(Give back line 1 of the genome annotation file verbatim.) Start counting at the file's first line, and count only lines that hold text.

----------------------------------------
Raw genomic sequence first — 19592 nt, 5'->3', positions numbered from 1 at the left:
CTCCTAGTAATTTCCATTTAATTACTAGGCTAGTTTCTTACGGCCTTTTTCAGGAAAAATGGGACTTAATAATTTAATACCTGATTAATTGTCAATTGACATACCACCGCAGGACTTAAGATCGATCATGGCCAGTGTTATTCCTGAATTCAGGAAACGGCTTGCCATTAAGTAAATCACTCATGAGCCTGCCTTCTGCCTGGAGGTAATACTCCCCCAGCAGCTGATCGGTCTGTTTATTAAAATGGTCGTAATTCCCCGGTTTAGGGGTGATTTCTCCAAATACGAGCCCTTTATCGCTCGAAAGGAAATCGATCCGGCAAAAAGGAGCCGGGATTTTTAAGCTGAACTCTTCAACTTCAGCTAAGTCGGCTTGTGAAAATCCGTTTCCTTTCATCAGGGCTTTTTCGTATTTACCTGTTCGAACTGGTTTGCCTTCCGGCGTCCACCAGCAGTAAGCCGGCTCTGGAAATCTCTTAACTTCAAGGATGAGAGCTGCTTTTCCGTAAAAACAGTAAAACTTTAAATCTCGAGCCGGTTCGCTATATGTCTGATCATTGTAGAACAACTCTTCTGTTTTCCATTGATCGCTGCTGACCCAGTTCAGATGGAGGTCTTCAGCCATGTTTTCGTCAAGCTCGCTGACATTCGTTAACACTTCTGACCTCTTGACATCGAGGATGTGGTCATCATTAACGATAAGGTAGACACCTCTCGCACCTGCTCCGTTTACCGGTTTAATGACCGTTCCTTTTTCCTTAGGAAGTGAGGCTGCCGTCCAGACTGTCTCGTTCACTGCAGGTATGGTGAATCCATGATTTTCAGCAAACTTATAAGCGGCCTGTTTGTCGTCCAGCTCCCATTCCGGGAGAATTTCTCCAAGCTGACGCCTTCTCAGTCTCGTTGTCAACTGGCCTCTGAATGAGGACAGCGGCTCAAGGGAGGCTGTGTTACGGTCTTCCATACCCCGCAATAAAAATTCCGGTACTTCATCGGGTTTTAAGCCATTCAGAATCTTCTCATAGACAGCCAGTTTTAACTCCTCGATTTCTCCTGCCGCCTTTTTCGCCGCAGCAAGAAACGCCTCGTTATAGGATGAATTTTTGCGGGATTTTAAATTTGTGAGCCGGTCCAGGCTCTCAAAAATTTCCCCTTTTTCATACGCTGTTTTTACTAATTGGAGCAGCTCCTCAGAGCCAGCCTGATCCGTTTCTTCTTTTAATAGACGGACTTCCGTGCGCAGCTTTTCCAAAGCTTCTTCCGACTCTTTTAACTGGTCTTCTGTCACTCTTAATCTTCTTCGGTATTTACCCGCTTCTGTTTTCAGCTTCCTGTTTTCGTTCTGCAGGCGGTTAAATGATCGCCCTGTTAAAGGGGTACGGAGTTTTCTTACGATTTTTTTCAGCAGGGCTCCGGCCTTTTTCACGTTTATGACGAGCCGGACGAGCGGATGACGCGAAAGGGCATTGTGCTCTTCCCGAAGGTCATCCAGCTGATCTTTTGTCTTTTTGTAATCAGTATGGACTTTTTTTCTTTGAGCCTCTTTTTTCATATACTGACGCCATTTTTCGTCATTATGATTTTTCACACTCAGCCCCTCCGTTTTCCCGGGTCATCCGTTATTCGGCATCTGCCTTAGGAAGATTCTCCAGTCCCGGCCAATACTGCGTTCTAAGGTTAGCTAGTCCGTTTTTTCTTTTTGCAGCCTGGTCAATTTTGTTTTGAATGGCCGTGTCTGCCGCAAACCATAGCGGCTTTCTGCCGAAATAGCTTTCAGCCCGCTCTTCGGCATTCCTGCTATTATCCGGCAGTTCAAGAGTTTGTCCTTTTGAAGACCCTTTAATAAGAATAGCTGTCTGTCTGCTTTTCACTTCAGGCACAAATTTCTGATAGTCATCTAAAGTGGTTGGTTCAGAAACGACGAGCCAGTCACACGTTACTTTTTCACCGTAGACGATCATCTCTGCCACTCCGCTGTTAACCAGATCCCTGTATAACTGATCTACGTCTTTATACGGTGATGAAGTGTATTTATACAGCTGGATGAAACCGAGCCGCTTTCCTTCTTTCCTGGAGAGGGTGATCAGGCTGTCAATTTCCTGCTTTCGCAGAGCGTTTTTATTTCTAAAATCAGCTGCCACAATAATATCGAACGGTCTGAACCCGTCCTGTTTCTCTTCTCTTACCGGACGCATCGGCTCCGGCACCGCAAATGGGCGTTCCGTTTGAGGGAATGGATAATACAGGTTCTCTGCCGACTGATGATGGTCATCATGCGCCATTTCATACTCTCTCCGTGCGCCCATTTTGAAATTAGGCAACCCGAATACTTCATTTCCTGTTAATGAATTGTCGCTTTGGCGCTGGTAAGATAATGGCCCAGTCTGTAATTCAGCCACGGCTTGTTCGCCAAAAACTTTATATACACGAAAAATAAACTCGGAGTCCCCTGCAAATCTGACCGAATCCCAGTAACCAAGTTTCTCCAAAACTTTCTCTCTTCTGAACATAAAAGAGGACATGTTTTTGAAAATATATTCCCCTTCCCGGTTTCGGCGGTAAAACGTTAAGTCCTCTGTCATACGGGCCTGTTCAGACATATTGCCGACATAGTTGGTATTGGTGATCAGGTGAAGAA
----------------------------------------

Raw genomic sequence first — 19592 nt, 5'->3', positions numbered from 1 at the left: